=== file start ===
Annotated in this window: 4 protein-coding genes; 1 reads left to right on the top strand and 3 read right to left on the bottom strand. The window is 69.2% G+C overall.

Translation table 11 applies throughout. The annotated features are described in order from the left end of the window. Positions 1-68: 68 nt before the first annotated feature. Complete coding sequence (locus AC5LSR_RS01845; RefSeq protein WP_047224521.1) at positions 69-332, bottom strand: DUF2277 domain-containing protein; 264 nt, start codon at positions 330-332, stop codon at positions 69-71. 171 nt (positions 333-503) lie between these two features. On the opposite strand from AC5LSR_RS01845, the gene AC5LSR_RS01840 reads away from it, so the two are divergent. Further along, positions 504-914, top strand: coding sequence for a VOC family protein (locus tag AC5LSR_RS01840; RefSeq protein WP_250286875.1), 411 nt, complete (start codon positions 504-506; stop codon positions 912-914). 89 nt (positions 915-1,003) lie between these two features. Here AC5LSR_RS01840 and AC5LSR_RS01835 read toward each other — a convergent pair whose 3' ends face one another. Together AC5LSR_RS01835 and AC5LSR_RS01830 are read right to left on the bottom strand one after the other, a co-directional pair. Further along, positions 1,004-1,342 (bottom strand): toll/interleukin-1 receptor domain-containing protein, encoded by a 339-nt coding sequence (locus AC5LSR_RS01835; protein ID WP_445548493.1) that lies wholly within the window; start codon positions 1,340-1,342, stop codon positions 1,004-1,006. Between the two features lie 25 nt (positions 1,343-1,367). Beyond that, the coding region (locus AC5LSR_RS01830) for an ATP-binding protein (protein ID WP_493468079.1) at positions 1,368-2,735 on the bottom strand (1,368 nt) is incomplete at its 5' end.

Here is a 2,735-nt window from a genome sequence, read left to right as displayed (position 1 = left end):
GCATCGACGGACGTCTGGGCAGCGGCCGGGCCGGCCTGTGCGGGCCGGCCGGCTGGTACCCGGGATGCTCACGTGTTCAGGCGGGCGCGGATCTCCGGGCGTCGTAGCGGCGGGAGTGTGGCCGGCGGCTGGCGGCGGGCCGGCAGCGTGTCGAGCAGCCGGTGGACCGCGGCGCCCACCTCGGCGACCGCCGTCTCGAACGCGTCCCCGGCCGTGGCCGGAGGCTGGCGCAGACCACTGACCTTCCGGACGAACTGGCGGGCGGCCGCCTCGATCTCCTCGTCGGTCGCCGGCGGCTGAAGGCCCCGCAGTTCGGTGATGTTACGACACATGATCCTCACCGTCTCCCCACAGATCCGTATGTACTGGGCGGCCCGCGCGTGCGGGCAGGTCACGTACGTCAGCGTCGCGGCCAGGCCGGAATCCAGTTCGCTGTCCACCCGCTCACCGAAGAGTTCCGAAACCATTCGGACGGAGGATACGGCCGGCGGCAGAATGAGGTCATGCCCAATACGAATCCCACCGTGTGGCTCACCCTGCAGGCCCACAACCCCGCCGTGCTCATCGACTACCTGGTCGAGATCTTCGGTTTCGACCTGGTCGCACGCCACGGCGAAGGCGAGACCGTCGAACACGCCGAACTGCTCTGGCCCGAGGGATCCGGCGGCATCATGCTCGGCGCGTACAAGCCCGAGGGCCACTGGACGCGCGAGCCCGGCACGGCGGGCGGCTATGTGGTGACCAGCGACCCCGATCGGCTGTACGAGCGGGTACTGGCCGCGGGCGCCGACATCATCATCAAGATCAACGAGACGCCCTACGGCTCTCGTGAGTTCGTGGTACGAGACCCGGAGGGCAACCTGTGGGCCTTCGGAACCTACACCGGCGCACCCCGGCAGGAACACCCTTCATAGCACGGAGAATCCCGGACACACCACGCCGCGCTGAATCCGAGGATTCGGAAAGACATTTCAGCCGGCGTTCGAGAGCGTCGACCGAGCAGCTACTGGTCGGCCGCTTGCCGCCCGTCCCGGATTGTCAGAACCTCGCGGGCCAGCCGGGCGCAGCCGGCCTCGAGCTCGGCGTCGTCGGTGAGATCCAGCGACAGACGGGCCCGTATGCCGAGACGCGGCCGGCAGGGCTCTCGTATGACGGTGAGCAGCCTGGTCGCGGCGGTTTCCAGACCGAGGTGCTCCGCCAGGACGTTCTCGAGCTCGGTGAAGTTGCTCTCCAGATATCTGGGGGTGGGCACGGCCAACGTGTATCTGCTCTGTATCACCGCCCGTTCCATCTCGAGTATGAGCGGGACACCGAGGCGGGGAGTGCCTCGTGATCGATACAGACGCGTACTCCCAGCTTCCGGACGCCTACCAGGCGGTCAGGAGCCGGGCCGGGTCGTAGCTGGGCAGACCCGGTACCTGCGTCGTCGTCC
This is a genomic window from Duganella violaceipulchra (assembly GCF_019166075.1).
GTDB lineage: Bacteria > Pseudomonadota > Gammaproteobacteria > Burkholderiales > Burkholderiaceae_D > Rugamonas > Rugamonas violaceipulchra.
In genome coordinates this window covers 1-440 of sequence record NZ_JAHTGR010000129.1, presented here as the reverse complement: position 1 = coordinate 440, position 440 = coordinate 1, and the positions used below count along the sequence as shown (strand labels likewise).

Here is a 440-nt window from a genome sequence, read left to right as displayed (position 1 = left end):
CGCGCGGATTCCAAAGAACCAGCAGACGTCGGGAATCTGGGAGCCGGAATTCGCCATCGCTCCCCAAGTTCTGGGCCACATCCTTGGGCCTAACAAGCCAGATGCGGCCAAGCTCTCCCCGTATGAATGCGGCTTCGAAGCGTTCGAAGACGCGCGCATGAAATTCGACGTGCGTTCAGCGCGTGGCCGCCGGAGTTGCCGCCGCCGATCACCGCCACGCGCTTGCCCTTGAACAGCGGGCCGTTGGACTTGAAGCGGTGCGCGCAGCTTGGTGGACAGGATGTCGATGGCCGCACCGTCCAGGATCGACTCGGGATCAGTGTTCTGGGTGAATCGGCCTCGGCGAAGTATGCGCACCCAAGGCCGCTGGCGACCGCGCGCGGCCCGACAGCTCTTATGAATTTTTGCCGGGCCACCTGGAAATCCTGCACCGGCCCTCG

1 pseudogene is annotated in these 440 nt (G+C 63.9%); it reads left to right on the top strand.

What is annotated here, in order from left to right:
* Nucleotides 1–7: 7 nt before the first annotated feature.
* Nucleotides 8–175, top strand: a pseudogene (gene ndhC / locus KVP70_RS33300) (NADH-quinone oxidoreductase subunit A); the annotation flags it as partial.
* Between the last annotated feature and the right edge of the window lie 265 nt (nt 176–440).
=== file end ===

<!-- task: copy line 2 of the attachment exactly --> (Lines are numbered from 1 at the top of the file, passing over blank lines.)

Translation table 11 applies throughout. The annotated features are described in order from the left end of the window. Positions 1-68: 68 nt before the first annotated feature. Complete coding sequence (locus AC5LSR_RS01845; RefSeq protein WP_047224521.1) at positions 69-332, bottom strand: DUF2277 domain-containing protein; 264 nt, start codon at positions 330-332, stop codon at positions 69-71. 171 nt (positions 333-503) lie between these two features. On the opposite strand from AC5LSR_RS01845, the gene AC5LSR_RS01840 reads away from it, so the two are divergent. Further along, positions 504-914, top strand: coding sequence for a VOC family protein (locus tag AC5LSR_RS01840; RefSeq protein WP_250286875.1), 411 nt, complete (start codon positions 504-506; stop codon positions 912-914). 89 nt (positions 915-1,003) lie between these two features. Here AC5LSR_RS01840 and AC5LSR_RS01835 read toward each other — a convergent pair whose 3' ends face one another. Together AC5LSR_RS01835 and AC5LSR_RS01830 are read right to left on the bottom strand one after the other, a co-directional pair. Further along, positions 1,004-1,342 (bottom strand): toll/interleukin-1 receptor domain-containing protein, encoded by a 339-nt coding sequence (locus AC5LSR_RS01835; protein ID WP_445548493.1) that lies wholly within the window; start codon positions 1,340-1,342, stop codon positions 1,004-1,006. Between the two features lie 25 nt (positions 1,343-1,367). Beyond that, the coding region (locus AC5LSR_RS01830) for an ATP-binding protein (protein ID WP_493468079.1) at positions 1,368-2,735 on the bottom strand (1,368 nt) is incomplete at its 5' end.